Also, I suspect even your shifted goalposts are wrong in terms of the 38 non-recourse states.

VandalsStoleMyHandle May 29, 2012 at 6:52 am

C) It will mean-revert after overshooting to the downside.

“disappearance of quality collateral, and the de-europeanisation of the capital markets” sounds like buzzword bingo, an FT Alphaville specialty.

Millian May 29, 2012 at 7:01 am

“B: Spain is in a self-cannibalizing downward spiral, as Greece was and is. It will not end until there is, at the bottom, an absolute and total crash.” … “Note that a sufficiently large bailout plan, starting with debt forgiveness and reflation, could convert B to A, but right now we are in B.”

What a cop-out. Either it can only end with a crash or it can end without a crash. You can’t say both. (This is before we even address the definition of “an absolute and total crash”. I think that a return to 1999 living standards would not quite count, unless you also believe that Ireland has already had 90% of “an absolute and total crash”, which I don’t think you would accept.)

Andrew' May 29, 2012 at 7:53 am

Lois Lane to Superman “You’ve got me? Who’s got you?!”

Greego May 31, 2012 at 2:59 am

+1

Bill May 29, 2012 at 8:32 am

I have been to both Spain, Portugal and Ireland in the last year, and Spain is potentially the most risky: beneath the veneer of appearance, great uncertainty; beneath the reverance to the “big man”, the man with business connections and influence, the recognition of the hollow core.

How can an economy built on a housing bubble–where people own two house, saw their real estate prices rise–who imported labor to build even more houses, to house the builders and the German/British invaders–expect to continue? Is a work force of construction contractors, real estate agents, bank managers and clerks, a sustainable economy?

It is, only if you can borrow on your real estate holdings.

Robert May 29, 2012 at 9:17 am

This, too, is the economy of Florida!

msgkings May 29, 2012 at 10:56 am

True but Florida is part of a nation, Spain is one.

The Anti-Gnostic May 30, 2012 at 12:56 pm

And Spain is part of the EU, is it not? All for one,…

I’m really enjoying this, because I am frequently and vehemently told how Europe is where all the most intelligent, refined, prudent and compassionate people live in constituent nations with wise and just tax structures, generous social safety nets, diverse populations, and sage mandarin classes to govern them all. Nothing can go wrong in Europe. If only the US were more like Europe. Anybody who thinks that Europe has made ludicrous public obligations behind a US defense umbrella which far outstrip the ability of her current and future tax base to pay is just a stupid, xenophobic bigot.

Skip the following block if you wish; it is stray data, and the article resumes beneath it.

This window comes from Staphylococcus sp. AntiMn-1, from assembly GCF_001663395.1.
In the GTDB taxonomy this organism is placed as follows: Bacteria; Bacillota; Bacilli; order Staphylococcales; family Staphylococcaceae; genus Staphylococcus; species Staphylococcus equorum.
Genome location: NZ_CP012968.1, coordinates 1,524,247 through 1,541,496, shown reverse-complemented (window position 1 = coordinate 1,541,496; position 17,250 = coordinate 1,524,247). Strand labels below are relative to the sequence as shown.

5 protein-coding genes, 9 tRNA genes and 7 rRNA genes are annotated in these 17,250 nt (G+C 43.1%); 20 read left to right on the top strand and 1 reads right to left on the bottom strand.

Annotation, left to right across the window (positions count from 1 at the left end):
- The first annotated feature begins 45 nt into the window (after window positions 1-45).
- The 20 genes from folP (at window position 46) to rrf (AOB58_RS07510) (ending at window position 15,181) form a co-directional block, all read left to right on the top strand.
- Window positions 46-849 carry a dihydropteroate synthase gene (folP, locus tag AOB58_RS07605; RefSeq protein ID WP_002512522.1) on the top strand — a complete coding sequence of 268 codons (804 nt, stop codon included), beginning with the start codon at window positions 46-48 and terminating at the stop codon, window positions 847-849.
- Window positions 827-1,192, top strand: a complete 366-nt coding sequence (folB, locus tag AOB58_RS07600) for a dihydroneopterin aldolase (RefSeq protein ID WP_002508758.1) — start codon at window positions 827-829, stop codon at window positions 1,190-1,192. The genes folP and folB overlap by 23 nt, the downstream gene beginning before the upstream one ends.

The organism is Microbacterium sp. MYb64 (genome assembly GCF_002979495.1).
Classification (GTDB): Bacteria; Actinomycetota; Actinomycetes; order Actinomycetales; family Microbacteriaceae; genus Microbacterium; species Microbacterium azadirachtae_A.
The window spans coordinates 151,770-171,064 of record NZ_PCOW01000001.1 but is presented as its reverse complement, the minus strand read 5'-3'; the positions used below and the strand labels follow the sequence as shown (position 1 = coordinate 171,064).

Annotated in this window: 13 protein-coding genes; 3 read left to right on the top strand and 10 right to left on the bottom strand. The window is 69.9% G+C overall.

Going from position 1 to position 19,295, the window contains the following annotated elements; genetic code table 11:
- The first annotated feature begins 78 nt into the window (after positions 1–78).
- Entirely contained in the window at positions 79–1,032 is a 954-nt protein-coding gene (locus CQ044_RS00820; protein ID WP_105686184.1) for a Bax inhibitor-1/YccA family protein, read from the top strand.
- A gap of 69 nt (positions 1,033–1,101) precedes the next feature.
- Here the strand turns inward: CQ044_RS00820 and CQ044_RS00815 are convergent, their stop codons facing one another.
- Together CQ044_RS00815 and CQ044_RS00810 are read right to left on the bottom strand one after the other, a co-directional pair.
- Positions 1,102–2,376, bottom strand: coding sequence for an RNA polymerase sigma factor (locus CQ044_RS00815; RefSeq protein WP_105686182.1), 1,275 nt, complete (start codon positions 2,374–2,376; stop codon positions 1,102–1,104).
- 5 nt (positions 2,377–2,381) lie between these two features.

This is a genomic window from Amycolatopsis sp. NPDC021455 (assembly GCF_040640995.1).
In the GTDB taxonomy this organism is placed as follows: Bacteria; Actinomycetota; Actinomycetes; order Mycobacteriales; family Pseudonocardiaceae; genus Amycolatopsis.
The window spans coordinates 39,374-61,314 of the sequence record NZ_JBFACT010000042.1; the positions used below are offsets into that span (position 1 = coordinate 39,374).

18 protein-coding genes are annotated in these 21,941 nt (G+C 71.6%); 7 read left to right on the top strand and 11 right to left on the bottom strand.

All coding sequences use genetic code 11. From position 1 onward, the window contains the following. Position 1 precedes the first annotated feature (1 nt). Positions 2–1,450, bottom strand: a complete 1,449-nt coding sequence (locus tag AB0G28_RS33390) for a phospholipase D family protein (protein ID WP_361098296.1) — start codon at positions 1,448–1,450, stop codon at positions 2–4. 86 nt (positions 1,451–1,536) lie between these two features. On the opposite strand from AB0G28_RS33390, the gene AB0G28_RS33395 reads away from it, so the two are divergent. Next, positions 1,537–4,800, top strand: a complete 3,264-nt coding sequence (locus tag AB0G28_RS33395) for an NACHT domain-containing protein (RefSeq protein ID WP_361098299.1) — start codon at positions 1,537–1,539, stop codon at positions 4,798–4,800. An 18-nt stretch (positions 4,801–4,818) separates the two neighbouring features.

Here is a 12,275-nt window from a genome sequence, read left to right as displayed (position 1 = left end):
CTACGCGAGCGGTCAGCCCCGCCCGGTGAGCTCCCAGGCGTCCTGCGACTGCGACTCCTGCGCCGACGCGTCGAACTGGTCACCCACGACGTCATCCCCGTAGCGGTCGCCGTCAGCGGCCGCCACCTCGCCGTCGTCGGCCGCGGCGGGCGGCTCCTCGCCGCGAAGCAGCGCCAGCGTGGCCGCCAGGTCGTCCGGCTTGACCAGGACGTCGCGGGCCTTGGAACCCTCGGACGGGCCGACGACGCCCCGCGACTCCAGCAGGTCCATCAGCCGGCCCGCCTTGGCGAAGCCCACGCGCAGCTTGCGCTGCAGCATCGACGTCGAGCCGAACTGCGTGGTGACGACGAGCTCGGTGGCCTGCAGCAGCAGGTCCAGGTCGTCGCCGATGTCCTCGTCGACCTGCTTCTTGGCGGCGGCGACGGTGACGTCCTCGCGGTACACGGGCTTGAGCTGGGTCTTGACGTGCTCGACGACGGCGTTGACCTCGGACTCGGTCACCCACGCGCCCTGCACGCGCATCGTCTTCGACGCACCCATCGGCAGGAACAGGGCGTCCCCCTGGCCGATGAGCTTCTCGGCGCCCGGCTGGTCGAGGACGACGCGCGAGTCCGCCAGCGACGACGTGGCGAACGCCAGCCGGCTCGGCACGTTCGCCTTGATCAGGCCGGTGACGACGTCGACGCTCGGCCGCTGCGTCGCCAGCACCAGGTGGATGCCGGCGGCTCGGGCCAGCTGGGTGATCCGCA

Dave C. June 5, 2012 at 1:23 pm

EXACTLY.

Don’t forget too: Europe also has trains. . .

Patrick May 29, 2012 at 8:34 am

Hi Tyler

This is an interesting post questioning where Spain stands. You and your readers should factor into your analysis the latest data from Spain.This is her retail sales numbers.

“What is the underlying index?

At this point you may be fearing the worst for this and you would be right to do so. The real level of retail sales has fallen to 75.7 where 2005 is 100. That is a depression type number and exactly what I feared back in January. Even if you put the inflation back in you only get the underlying index back to 91! So even nominal retail sales have fallen below 2005 levels.

I have taken a look at the back data to see where we stand and there are a few months in late 2000 and early 2001 where underlying retail sales we around 75. So more than a “lost decade” is in evidence here.”

http://www.mindfulmoney.co.uk/wp/shaun-richards/spains-underlying-retail-sales-are-now-worse-than-those-of-greece-meaning-she-has-entered-a-depression-now/

Even worse than that the underlying numbers are worse than those for Greece…..

Woj May 29, 2012 at 9:20 am

I also favor B3, but believe the end game may still take a couple years to play out. European politicians don’t seem ready to accept B3 yet, hence the continued half-measures. It seems likely that more partial defaults and bank bailouts will occur in the near term. This will alleviate pressure for large scale operations (and help stock markets) but do little for the actual economies.

James Surowiecki’s recent article on “THE FAIRNESS TRAP” also possesses an interesting dilemma for European politicians. He suggests that even if an economic solution were available that made the whole of Europe better off, most individuals will only favor the policy if it fits their view of fair (which is highly unlikely).